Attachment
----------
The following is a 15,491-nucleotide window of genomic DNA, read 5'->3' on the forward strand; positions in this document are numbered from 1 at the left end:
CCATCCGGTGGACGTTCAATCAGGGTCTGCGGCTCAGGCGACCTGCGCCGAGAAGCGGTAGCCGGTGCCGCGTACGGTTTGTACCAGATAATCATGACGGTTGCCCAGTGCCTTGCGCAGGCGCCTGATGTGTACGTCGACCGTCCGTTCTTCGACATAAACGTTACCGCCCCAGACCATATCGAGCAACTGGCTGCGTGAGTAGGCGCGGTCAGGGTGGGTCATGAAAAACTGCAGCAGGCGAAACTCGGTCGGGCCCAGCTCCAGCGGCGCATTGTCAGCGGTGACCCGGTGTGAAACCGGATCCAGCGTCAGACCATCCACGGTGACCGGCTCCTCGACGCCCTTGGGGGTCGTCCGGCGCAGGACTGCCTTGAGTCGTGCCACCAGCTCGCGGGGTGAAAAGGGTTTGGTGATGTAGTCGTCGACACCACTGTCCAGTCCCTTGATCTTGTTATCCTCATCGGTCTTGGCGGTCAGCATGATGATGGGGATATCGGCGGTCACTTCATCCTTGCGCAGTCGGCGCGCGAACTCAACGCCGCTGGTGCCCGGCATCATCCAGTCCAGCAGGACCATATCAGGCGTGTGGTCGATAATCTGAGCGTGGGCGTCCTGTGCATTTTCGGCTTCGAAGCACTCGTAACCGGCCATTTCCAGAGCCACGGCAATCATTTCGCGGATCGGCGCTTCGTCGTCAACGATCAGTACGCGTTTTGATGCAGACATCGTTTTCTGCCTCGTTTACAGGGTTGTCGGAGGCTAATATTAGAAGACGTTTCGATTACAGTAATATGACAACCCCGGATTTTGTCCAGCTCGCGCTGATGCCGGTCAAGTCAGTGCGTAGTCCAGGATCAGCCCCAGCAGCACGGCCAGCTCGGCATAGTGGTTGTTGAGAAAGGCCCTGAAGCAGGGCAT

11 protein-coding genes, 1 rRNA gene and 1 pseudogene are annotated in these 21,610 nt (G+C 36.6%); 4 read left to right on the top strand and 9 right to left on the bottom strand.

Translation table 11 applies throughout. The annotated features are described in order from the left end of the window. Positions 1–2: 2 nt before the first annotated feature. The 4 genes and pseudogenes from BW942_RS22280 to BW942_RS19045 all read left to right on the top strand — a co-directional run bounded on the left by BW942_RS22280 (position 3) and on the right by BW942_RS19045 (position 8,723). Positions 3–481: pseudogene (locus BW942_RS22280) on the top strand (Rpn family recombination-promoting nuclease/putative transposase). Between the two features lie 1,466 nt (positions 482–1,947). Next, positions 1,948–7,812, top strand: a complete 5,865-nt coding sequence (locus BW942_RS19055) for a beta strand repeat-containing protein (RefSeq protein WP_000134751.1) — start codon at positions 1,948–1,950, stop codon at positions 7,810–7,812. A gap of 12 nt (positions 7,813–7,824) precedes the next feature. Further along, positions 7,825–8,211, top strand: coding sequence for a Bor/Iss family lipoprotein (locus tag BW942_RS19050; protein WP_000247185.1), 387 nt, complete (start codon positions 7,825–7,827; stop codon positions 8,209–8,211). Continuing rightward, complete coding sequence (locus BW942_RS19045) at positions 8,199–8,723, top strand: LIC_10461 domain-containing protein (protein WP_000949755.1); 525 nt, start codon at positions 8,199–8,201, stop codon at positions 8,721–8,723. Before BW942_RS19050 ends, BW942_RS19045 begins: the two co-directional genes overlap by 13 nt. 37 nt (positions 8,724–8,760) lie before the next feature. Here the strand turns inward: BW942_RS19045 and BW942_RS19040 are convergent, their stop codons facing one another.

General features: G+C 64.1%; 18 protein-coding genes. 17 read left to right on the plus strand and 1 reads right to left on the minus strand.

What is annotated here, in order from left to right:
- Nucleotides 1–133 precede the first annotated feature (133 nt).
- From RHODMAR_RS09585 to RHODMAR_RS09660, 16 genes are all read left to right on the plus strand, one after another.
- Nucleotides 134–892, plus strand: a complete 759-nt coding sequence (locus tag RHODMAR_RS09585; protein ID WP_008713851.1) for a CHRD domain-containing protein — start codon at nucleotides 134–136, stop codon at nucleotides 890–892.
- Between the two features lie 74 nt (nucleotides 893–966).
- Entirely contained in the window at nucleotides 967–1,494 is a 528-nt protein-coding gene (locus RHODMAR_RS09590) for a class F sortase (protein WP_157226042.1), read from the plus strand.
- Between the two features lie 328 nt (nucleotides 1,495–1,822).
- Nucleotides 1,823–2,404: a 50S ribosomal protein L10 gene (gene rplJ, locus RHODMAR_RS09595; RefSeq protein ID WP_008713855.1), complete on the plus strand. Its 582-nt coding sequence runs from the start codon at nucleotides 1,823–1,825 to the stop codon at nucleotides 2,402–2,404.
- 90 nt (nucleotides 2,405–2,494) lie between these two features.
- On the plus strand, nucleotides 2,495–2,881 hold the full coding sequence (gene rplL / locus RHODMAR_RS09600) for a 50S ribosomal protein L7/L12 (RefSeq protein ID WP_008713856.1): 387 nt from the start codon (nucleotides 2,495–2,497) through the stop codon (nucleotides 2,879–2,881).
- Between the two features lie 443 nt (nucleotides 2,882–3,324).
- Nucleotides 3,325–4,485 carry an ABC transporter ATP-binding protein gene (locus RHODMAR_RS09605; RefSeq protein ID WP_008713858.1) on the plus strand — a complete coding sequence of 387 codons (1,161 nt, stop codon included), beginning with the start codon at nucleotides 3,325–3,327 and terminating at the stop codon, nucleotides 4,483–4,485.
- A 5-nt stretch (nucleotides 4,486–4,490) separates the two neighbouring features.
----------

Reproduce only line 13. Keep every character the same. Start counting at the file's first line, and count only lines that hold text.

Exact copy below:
- Nucleotides 1,823–2,404: a 50S ribosomal protein L10 gene (gene rplJ, locus RHODMAR_RS09595; RefSeq protein ID WP_008713855.1), complete on the plus strand. Its 582-nt coding sequence runs from the start codon at nucleotides 1,823–1,825 to the stop codon at nucleotides 2,402–2,404.